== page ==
The Civil Affairs/Military Government branch of the United States Army Reserve, established by General Orders No. 51 on August 17, 1955, lacked an officially approved insignia for the first ten months of its existence. On April 30, 1956, the Office of Civil Affairs and Military Government gave its stamp of approval on a design that had been submitted to the Institute of Heraldry featuring a torch of liberty, sword, and a scroll superimposed over a gold globe. The design was approved by the Department of the Army General Staff just over a month later.

Each component of the insignia’s design represented an aspect or characteristic of the mission of the Civil Affairs/Military Government branch, which in 2006 was designated as a basic branch of the Army. The globe symbolizes the worldwide scope of the branch’s area of operations, while the torch represents the liberty and freedom associated with the United States. Military capability is displayed through the sword, and the scroll is emblematic of rule of law and government.
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The Army has performed operations that would now fall under the purview of Civil Affairs at least as far back as the Mexican-American War. General Winfield Scott, commander of a second army that President Polk had sent to invade Mexico, had studied the French occupation of Spain and noted how the high-handed arrogance and outright brutality displayed by the French soldiers against the Spanish population had fanned the flames of resistance, sparking a guerilla warfare campaign that eventually contributed to Napoleon’s downfall.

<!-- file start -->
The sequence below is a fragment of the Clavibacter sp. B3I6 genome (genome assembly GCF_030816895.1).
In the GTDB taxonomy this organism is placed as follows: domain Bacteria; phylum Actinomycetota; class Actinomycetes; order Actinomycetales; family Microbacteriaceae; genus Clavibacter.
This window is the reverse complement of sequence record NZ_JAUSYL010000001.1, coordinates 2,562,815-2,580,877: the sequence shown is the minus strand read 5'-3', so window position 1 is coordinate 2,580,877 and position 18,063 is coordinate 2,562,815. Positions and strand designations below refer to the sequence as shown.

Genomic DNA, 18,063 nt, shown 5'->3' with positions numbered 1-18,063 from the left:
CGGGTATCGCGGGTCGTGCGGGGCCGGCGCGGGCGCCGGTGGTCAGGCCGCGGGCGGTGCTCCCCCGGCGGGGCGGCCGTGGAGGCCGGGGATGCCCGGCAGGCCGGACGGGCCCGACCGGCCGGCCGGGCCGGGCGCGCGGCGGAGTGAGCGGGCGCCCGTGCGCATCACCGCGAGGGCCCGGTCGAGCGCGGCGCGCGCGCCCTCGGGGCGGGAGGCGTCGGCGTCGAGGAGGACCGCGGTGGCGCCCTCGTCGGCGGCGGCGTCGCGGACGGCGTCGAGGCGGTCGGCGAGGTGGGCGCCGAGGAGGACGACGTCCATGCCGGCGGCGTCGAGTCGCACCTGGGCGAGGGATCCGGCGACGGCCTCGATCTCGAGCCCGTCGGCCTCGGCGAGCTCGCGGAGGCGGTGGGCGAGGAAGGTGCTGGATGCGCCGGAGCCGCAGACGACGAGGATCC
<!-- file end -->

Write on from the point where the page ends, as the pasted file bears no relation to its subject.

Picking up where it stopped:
Civil Affairs Command Insignia
To ensure that his troops would not turn the Mexican non-combatants into partisans, he issued General Order No. 20 mandating that U.S. soldiers respect both the rights and property of Mexicans, local governments, and especially the Roman Catholic Church. In doing so, he ensured that the Mexican people harbored no personal animosities against American troops that might spark guerilla ambushes or bushwhackings.

What made Scott’s edict so effective is that he backed it up with proof that he was intent on administering justice even-handedly to both his soldiers, other American citizens, and the Mexicans. One of the military commissions tasked with handling soldiers accused of crimes against the citizenry, for example, not only found two soldiers guilty of charges of robbing a local store, but actually locked them in the town dungeon so the locals could see justice was being dealt out fairly. Scott also incorporated Mexicans in the rebuilding efforts that necessarily followed combat operations, paying them high wages (by local standards) which in turn were infused into the local economy.

Scott’s approach to dealing with the civilian population was a critical component of his highly successful campaign and peaceful period of occupation of Mexico, and he is rightfully called the “Father of Civil Affairs.”

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